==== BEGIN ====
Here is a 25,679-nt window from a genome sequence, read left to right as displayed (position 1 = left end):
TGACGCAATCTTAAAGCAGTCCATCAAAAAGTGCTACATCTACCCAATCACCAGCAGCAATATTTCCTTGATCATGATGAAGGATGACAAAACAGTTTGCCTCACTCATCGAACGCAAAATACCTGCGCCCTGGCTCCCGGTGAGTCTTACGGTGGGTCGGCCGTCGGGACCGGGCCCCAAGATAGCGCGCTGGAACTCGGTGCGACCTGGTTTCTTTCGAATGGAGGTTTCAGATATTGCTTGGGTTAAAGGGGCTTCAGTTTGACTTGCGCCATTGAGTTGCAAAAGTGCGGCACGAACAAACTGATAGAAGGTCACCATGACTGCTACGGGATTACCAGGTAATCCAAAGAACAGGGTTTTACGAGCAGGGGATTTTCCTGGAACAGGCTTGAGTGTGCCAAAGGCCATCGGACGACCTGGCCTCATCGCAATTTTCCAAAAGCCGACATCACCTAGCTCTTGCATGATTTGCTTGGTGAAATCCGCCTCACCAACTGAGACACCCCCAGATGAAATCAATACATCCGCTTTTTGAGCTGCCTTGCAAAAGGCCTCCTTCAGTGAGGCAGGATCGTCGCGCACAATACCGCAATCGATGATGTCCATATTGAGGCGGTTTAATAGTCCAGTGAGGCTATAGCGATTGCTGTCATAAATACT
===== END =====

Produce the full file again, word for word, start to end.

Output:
Here is a 25,679-nt window from a genome sequence, read left to right as displayed (position 1 = left end):
TGACGCAATCTTAAAGCAGTCCATCAAAAAGTGCTACATCTACCCAATCACCAGCAGCAATATTTCCTTGATCATGATGAAGGATGACAAAACAGTTTGCCTCACTCATCGAACGCAAAATACCTGCGCCCTGGCTCCCGGTGAGTCTTACGGTGGGTCGGCCGTCGGGACCGGGCCCCAAGATAGCGCGCTGGAACTCGGTGCGACCTGGTTTCTTTCGAATGGAGGTTTCAGATATTGCTTGGGTTAAAGGGGCTTCAGTTTGACTTGCGCCATTGAGTTGCAAAAGTGCGGCACGAACAAACTGATAGAAGGTCACCATGACTGCTACGGGATTACCAGGTAATCCAAAGAACAGGGTTTTACGAGCAGGGGATTTTCCTGGAACAGGCTTGAGTGTGCCAAAGGCCATCGGACGACCTGGCCTCATCGCAATTTTCCAAAAGCCGACATCACCTAGCTCTTGCATGATTTGCTTGGTGAAATCCGCCTCACCAACTGAGACACCCCCAGATGAAATCAATACATCCGCTTTTTGAGCTGCCTTGCAAAAGGCCTCCTTCAGTGAGGCAGGATCGTCGCGCACAATACCGCAATCGATGATGTCCATATTGAGGCGGTTTAATAGTCCAGTGAGGCTATAGCGATTGCTGTCATAAATACT